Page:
MW Tourney: Runnin’ Rebels blow 21-point lead in OT loss to Aztecs

During his postgame press conference after Wednesday night’s 62-52 overtime loss to San Diego State in the quarterfinals of the Mountain West Tournament at the Thomas & Mack Center, UNLV coach Marvin Menzies was surprisingly upbeat.

“I still feel like the luckiest man on the planet who has had a bad day,” Menzies said.

A cynic might suggest Menzies might feel fortunate that he won’t have to coach another game this season after the Runnin’ Rebels put the finishing touches on the worst season in school history with an epic second half meltdown, blowing a 21-point lead in the final 18 minutes of regulation against an almost equally offensively inept Aztec squad that managed a whole 16 points in the first 22½ minutes of action.

But San Diego State (18-13), trailing 37-16 after a Jovan Mooring 3-pointer with 18:18 remaining, then went on 25-3 run to take a 41-40 lead on a 3-pointer by Matt Shrigley with 8:57 remaining.

The Aztecs, who shot 14.8 percent (4-of-27) in the first half, went back into another offensive slumber after building a 50-46 lead on a pair of free throws by center Valentine Izundu, failing to score in the final 3:37.

UNLV, despite losing Mooring (game-high 18 points) to fouls with 5:10 remaining, had several chances to still pull it out at the end of regulation, including when forward Christian Jones (16 points but just 4-of-8 free throws) went to the line for two free throws with 10.1 seconds left and trailing 50-49. But Jones sank just one of his two attempts and the Rebels then survived a potential game-winning jumper by Malik Pope to head into overtime.

It was all San Diego State after that. The Aztecs scored the first 12 points of overtime as the Runnin’ Rebels, who were without starting forward Tyrell Green (knee) and went with a six-man rotation most of the night, simply ran out of gas. Only a layup by freshman guard Zion Morgan with 9.7 seconds left kept UNLV from getting blanked in the extra period.

San Diego State, outscored 15-14 by Mooring alone in the first half, rebounded to outscore the Runnin’ Rebels, 46-15, in the final 23:18.

“We missed a couple of shots in the second half that we were making in the first half,” Mooring said. “And I think it had a lot to do with them making shots. We weren’t getting the stops we were getting in the first half. So that’s pretty much how it goes.”

Menzies credited San Diego State’s fullcourt press, which forced nine turnovers after halftime, as being a key to the Aztec comeback. The 6-10 Izundu, who was credited with five blocks and altered about a half-dozen others, also was key in the Rebels making just six of 26 shots in the second half and overtime.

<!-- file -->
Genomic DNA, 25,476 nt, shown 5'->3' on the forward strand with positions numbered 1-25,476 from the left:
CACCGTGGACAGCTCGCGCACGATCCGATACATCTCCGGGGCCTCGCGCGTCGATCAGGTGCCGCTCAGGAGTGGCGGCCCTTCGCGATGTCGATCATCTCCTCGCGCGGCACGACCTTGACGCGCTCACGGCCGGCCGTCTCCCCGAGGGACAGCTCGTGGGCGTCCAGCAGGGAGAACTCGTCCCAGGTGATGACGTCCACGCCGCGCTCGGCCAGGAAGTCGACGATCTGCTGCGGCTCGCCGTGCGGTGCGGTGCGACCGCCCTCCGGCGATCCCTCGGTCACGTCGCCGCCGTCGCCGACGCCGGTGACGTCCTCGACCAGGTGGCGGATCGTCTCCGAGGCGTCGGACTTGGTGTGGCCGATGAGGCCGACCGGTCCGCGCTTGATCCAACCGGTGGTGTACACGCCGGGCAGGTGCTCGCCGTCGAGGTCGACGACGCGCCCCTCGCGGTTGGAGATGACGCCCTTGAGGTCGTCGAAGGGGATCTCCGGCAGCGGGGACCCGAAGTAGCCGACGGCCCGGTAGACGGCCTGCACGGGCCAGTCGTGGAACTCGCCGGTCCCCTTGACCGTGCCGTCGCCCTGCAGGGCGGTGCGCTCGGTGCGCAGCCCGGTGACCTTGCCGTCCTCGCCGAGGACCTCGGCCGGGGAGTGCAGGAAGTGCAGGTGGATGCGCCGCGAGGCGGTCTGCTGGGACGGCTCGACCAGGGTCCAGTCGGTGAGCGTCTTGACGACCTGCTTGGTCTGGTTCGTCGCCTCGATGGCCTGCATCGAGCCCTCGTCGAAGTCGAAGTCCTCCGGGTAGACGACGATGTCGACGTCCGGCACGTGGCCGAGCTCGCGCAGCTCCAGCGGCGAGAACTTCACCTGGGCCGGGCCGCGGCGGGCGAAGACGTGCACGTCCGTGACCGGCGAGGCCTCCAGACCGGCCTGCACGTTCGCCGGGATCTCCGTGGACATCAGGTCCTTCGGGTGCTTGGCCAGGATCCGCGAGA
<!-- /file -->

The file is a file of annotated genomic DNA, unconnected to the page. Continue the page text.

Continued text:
“I thought the pressure of their press turned the tide,” Menzies said. “They got tired. I played less guys and rode them for more minutes. It was working but they did hit a wall.”

Despite losing 11 of the last 12 games and suffering the school’s first-ever last place finish, Menzies remained optimistic afterward that he could turn things around.

“I still feel like the luckiest man on the planet who has had a bad day,” he said. “We’re in a great city. We’re in a town that’s the mecca of basketball. We’ll be able to get players in here. That’s not going to be an issue. We’ve got a fantastic fan base. We had some loyal fans that suffered the worst record in the history of the program and showed up cheering to the last buzzer. You can’t make that up.

“There’s going to be some people that are going to be negative and still talk about the season as if it were a disaster. If you only go by wins and losses, it was pretty much a disaster. If that’s what you’re judging a program on, you’re right. But I don’t coach for just wins and losses. I coach to build a program that has a lot of components. Our guys will be in classes tomorrow. We’ll be out in the community. And my seniors will have great lives because they said yes to me, and they said yes to UNLV, and I’ll make sure they’re good.”

For what it’s worth, Menzies’ old boss, San Diego State coach Steve Fisher, believes he’ll turn things around.

“Marvin’s day will come,” Fisher said. “He will get players. He will love them and teach them and he will win.”

Click on graphic below for final stats

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